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I get a ton of my programming questions answered by Stack Overflow, and I thought that maybe I should upvote helpful solutions even if they are old, to give the original poster some feedback that his/her answer is still useful. It would be fun to know that some old post of mine kept on being useful as time goes by.

On the other hand, I also understand that I wouldn't want to make it seem like one solution was more helpful than it was when originally posted -- that is, I'll almost always look at posts with similar numbers of upvotes, and I don't want to skew those 'results' somewhere down the line.

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Your vote is yours to use however you wish. The score of a post is determined by votes in the aggregate, so your opinion is just one of several. But the best metric for voting is "is this post useful?" It doesn't matter how old the post is, if it's still useful. I personally like getting "long tail" votes (although that doesn't happen very often). –  Robert Harvey Jul 29 '11 at 15:57
    
Sounds good -- thanks! –  Chris Gregg Jul 29 '11 at 16:28
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3 Answers

up vote 24 down vote accepted

I don't think it really matters how useful the post was when it was originally posted. We're building up a body of programming knowledge for future programmers to search through and find answers to their questions. I always upvote the question and answer when I find a solution to a problem I'm working on, despite the age of either post (assuming I have votes left).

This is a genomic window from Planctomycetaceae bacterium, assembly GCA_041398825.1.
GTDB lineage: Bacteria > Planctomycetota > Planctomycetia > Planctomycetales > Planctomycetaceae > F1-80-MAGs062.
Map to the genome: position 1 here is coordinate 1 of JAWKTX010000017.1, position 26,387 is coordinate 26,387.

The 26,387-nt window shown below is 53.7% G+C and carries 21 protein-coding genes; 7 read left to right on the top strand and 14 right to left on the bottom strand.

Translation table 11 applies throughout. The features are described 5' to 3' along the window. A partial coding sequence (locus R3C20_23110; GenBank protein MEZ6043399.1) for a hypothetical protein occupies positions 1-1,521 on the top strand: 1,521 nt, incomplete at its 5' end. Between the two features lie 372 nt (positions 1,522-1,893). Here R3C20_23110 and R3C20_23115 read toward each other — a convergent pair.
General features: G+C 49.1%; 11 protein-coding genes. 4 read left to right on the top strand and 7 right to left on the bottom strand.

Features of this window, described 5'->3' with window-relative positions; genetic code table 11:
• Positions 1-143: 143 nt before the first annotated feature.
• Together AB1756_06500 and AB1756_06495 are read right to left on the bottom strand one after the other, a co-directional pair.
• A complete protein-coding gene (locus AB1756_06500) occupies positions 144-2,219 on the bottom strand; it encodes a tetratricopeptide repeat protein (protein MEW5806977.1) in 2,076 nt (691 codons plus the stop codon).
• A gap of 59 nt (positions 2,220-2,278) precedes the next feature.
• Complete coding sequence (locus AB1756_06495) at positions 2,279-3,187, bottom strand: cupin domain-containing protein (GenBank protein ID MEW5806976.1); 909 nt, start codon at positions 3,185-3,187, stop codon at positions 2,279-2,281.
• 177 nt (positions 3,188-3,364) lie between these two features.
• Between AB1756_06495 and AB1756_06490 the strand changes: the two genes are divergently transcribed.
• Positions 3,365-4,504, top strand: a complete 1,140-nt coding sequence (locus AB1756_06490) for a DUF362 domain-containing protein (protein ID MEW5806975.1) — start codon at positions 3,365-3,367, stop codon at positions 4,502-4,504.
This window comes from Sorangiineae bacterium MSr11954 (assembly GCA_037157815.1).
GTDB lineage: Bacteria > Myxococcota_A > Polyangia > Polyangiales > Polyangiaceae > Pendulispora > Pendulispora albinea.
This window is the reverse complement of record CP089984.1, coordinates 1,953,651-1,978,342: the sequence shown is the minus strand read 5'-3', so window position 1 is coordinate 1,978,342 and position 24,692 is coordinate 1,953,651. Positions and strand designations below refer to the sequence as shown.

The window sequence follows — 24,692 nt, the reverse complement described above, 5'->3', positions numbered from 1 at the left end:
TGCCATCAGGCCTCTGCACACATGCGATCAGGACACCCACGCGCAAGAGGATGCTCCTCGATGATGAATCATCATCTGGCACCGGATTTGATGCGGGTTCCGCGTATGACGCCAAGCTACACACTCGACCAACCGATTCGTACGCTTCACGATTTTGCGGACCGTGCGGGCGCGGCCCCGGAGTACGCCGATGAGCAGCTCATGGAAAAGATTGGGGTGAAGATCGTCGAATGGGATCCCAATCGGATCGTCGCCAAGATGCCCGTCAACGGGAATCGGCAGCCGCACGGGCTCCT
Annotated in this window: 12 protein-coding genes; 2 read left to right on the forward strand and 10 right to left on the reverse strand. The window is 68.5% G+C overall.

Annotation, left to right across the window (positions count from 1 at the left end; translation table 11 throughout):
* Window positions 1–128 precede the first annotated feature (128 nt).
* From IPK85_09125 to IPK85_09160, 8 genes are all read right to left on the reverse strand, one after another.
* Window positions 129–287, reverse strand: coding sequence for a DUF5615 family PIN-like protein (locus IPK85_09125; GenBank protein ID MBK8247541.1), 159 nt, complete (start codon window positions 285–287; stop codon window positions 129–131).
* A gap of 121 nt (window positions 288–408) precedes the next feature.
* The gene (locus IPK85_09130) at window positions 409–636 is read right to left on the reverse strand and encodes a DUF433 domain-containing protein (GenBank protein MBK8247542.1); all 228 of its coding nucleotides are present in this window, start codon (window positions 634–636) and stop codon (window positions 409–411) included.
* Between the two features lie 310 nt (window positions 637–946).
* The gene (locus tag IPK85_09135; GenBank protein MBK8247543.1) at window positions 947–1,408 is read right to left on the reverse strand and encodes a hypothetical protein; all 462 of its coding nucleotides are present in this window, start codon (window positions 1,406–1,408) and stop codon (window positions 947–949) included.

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Great -- thanks for the insight! –  Chris Gregg Jul 29 '11 at 16:27
    
I just hit 50 karma on my SO account. I'd like to hand out upvotes to things I find useful but I'm reluctant... is there any reason I could get in trouble for being too generous? –  Roy Iacob May 12 at 13:08
    
@RoyIacob As long as you're upvoting because you found a post useful, you should be ok. The #1 way to get into trouble with voting is to go in and upvote a bunch of posts by a co-worker or someone else you know. If you avoid that, you should be fine. –  Bill the Lizard May 12 at 13:10
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My assumption is that if voting was supposed to stop on old answers then it would be disabled by the system. As it is not, then it seems reasonable to upvote helpful answers, irrespective of how old they are.

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I understand where you are coming from on your second point, but I wouldn't worry about that.

Having a historical "snapshot" of how well the question/answer did at the time is important in some ways, but it is paled by the need for people to be able to gauge their usefulness as time progresses.

In the case of answers, a more thorough one may have arrived after the initial period of attention that new questions/answers get, but may contain enough detail to attract more searches in the long run.

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Absolutely. We want information that is useful now, not information that was historically useful but is useless now. Besides, how else are people going to earn their Necromancer badges? –  Chris Frederick Jul 29 '11 at 17:28
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